Newspaper Ad Encourages Support for Governor’s Public Ed Budget
Copy of the advertisement (PDF)
In an open letter to Utah legislators, 14 local non-profit organizations warned that “Decreasing budgets and increasing demands are on a collision course. This cannot continue without severe implications for the future of our students and our state’s economy.”
The letter appeared in major Utah newspapers Feb. 24 and 27.
“The letter was an attempt to get the attention of legislators and let them know there are many Utahns and public service organizations concerned about what’s happening with our public schools,” said UEA Executive Director Mark Mickelsen. “In his budget proposal, Governor Herbert demonstrated how the budget can address both the economic realities and the very real demands of our public school system. We hope legislators will see the wisdom in what he has proposed and fund our schools at last year’s levels, including additional money for new students.”
The organizations sponsoring the advertisement include:
- Voices for Utah Children
- The Utah Education Association
- The Utah PTA
- The United Way
- Discovery Gateway Children’s Museum
- Community Action Partnership of Utah
- Salt Lake Community Action Partnership
- Head Start
- The Guadalupe School
- The Utah Health Policy Project
- The American Academy of Pediatrics Utah Chapter
- The Utah Humanities Council
- The Legislative Coalition for People with Disabilities
- Utahns for Public Schools
Complete text of the letter…
An Open Letter to Utah Legislators:
Utah’s public schools are at a critical breaking point.
Despite the nation’s lowest per-pupil funding and highest class sizes, our dedicated teachers, administrators, school employees, parents and students have done a remarkable job of delivering quality educational opportunities for Utah’s children.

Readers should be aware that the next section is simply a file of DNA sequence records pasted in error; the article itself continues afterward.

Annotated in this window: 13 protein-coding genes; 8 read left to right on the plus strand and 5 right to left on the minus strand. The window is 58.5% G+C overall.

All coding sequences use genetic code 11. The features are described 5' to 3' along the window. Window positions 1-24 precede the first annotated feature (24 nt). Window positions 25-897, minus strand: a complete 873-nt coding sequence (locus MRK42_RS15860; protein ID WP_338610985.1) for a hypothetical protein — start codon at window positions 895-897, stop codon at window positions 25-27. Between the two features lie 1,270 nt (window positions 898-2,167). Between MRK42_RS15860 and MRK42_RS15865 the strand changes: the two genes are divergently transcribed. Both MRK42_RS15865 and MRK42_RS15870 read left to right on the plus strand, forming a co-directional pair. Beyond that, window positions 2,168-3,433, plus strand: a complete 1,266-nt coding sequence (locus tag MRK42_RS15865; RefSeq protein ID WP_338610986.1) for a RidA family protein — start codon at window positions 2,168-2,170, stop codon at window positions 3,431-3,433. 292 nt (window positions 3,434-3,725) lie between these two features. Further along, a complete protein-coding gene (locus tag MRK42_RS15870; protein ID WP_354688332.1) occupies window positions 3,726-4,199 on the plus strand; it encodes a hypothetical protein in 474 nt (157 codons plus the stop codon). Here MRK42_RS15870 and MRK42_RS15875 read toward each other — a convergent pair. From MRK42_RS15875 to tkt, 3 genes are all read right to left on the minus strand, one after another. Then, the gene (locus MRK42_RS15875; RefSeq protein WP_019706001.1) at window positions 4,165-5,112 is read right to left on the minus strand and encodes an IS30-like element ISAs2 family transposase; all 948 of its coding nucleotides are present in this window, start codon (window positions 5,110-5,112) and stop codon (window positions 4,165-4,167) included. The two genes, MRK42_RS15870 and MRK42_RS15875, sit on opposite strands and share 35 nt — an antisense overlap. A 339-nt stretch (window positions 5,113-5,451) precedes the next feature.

If you haven’t been in a classroom lately, you may not realize how the depth and breadth of available programs have expanded over the past decade or so. Our elementary schools are creating individualized learning programs and using technology like SMART boards, projection systems and computer labs to augment student learning. High schools offer programs and opportunities we never dreamed of just a few short years ago.
You may also notice other changes in our classrooms. For example, nearly a quarter of our student-age population is now minority. In some schools that figure approaches 100 percent. The number of students from poor families is increasing as is the number of students qualifying for special education services. All these trends are expected to continue, and each adds to the demand for resources from our already underfunded public schools.
Over the past two years, more than 25,000 students were added to the rolls of Utah public schools. That’s like creating a new school district the size of Washington County or Salt Lake City. And yet, these students were not funded. Another 14,700 are expected next year.
Public education budget cuts of more than 11 percent have been proposed for this year.
Still, public schools are continually asked to deliver more. Our schools are being held accountable for results when they simply lack the capacity to deliver those results due to inadequate and inequitable funding.
Decreasing budgets and increasing demands are on a collision course. This cannot continue without severe implications for the future of our students and our state’s economy.
We certainly understand the financial pressures brought to bear by the recent economy and the legislature’s constitutional responsibility to balance the state budget. We also understand the legislature’s constitutional responsibility to provide for its schoolchildren. We believe there is a way to deliver both.
We applaud Gov. Herbert’s proposed budget that provides $63 million in new funding for public education and would fund new-student growth for the year. His proposal strikes a balance between the demands on public education, the need to close the state budget’s “structural imbalance” and the requirement to balance the budget.
We support the public education proposals in the Governor’s budget and urge legislators to do the same.